Staying safe in your home
Personal safety is something all of us need to think about in our everyday lives. It can include feeling safe in your home and neighbourhood, being prepared in an emergency and having the peace of mind that your property is secure from theft or vandalism.
There are many little things we can do to make sure we’re safe. It can be as simple as making a list of phone numbers of people you can rely on to call in an emergency, getting a neighbour to keep an eye out on your house while you are away and making sure your home is not only a comfort haven, but a safety haven.
Reduce the likelihood of a fall in your home. While we may know our homes like they are the back of our hand, as we get older, the risk of a serious injury from a fall gets higher.
Living in a community where we feel safe and have people we trust is important. The Neighbourhood Support site has lots of suggestions about keeping safe, such as how to reduce the likelihood of burglary of your property or vehicle.
They’ve also got tips and a fact sheet on reducing the risk of a break-in your home.
In 2013, two older women were the victims of a fire because they didn’t have a fire alarm. Earlier in 2015, an elderly woman was also involved in a fatal fire. These tragedies are another reminder of just how important it is that we make our homes fire-safe.
Set up a Fire alarm
Most fire stations in New Zealand will come to your house, advise where to place the fire alarms (or smoke alarms), and provide assistance with installation if you are disabled or have age-related difficulties. Give your local fire station a call to get advice.
Test your fire alarm
Remember to always test your fire alarm. Check the battery and whether the sound is loud enough to wake you up!
Plan an escape route around your abilities
Whether it’s a fire, or any other emergency, if you need to use a wheelchair or cane, make sure you can get to them quickly.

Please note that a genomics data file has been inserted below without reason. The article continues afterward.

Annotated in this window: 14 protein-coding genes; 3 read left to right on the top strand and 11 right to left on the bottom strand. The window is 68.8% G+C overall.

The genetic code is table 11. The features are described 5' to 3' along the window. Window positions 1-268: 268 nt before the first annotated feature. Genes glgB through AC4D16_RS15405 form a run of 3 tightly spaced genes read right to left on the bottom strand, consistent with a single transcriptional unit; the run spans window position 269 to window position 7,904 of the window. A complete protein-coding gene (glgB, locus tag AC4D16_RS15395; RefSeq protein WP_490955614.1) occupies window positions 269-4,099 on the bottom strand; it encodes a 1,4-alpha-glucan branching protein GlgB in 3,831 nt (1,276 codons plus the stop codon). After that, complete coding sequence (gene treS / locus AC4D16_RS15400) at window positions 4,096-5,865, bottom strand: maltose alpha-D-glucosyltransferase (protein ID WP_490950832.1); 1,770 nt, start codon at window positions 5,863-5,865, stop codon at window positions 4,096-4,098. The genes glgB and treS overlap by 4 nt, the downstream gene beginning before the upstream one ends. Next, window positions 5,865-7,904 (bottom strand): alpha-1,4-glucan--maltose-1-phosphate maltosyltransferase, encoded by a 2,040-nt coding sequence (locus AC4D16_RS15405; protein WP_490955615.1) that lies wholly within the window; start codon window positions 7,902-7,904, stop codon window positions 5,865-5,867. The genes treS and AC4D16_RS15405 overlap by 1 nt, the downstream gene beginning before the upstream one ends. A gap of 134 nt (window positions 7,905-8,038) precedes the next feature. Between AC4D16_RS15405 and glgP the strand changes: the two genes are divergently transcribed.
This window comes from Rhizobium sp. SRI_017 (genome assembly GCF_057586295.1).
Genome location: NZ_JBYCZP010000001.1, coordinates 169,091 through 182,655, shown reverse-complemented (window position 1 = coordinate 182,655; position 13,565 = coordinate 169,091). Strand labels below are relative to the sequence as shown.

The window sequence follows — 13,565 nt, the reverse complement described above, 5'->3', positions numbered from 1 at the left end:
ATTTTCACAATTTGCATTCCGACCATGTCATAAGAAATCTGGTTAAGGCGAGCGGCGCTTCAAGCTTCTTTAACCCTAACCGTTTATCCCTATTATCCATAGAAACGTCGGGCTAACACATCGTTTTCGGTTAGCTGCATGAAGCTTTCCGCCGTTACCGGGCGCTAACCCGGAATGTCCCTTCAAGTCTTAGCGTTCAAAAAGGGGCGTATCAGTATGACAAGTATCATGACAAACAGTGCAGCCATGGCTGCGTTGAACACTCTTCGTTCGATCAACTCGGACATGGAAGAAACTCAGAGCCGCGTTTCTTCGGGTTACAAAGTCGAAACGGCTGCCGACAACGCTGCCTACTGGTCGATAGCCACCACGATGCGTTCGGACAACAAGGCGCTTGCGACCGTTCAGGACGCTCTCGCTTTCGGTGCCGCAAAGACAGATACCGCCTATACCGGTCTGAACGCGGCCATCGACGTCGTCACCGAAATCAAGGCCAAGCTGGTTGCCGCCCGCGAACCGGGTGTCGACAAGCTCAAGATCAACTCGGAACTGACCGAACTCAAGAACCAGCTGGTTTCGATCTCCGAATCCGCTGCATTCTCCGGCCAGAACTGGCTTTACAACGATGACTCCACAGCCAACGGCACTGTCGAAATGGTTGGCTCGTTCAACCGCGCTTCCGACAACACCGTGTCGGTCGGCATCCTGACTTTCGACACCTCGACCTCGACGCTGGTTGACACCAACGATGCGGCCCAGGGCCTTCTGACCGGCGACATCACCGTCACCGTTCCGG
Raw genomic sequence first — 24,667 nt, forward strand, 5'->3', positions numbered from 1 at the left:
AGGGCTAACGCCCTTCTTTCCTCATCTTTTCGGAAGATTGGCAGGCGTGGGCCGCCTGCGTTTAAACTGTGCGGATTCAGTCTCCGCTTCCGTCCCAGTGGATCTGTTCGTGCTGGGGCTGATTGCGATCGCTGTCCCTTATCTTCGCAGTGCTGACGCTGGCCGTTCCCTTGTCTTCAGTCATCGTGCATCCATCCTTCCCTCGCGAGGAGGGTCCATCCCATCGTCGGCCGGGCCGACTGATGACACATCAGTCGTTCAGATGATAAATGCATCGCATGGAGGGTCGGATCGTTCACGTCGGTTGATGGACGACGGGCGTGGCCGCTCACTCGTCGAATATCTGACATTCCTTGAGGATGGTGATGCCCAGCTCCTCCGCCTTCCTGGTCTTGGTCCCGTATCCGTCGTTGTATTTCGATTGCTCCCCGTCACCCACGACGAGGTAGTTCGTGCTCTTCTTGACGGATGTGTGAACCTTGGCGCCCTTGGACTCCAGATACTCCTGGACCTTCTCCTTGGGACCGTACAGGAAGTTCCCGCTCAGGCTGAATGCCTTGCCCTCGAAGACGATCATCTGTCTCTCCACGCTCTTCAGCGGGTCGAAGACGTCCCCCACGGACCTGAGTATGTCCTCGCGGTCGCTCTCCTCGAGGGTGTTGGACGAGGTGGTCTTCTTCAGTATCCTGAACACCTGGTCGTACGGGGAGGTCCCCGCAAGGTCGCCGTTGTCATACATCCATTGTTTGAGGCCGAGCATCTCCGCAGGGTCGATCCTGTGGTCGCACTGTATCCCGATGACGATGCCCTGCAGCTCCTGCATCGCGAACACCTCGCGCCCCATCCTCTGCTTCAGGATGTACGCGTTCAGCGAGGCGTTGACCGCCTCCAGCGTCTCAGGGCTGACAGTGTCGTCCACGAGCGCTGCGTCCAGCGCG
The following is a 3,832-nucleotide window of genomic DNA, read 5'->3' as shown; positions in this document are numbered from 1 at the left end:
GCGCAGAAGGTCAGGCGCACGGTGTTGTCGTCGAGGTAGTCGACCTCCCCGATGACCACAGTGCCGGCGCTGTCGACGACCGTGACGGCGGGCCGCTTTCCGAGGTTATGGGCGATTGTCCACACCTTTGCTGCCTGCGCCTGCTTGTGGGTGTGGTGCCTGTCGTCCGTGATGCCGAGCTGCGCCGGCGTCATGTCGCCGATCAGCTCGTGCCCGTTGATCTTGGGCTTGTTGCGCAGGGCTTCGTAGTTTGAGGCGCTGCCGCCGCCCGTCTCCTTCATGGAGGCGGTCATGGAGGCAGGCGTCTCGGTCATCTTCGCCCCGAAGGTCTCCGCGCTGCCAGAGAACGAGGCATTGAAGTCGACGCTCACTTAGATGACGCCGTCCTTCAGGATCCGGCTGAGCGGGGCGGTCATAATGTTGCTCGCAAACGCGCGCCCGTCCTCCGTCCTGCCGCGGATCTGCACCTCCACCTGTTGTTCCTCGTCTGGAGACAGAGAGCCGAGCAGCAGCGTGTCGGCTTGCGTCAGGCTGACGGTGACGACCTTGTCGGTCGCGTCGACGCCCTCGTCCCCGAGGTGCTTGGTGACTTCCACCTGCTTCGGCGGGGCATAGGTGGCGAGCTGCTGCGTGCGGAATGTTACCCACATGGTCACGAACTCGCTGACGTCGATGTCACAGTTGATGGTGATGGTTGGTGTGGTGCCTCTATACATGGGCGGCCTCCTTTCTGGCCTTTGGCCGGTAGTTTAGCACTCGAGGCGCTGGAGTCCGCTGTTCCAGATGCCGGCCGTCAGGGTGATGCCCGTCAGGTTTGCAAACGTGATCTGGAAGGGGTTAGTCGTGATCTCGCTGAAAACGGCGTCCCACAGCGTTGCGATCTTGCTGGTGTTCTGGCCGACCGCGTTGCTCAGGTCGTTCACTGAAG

If you have a wheelchair or a walking stick, make sure you can get to it easily and quickly.
Civil defence and emergency safety
A disaster can hit us at any time. Make sure you’ve thought about the essential items to have in an emergency. You can get some ideas from the Get Thru checklist and plan below.
Local authorities are responsible for civil defence emergency management.
If life or property is threatened always dial 111 for Police, Fire or Ambulance.
We all have the right to feel respected, safe and independent in our choices. If you are being abused (financially, socially, emotionally, physically or sexually) you can reach out for help. There are Elder Abuse and Neglect Prevention centres nationwide that can help you.
If you or someone you know is in danger, dial 111 for Police or ambulance straightaway
Technology is a great way for us to stay in touch with our loved ones and find out what’s going on around the world. However, with the popularity of computers, tablets and smartphones, it’s important to be aware of increasing scams targeting users.
Don’t let this stop you for enjoying technology and the internet.
Door to Door scams
Door to door scams often target older middle-income New Zealanders. They are one of the most common scams.
If you want to report a crime, call the police on 111.
If you have difficulty hearing or talking on the phone, you can register to the 111 TXT service. The service allows you to send a text message to the Fire, Ambulance or Police in an emergency– find out how to set this up on the NZ Police website below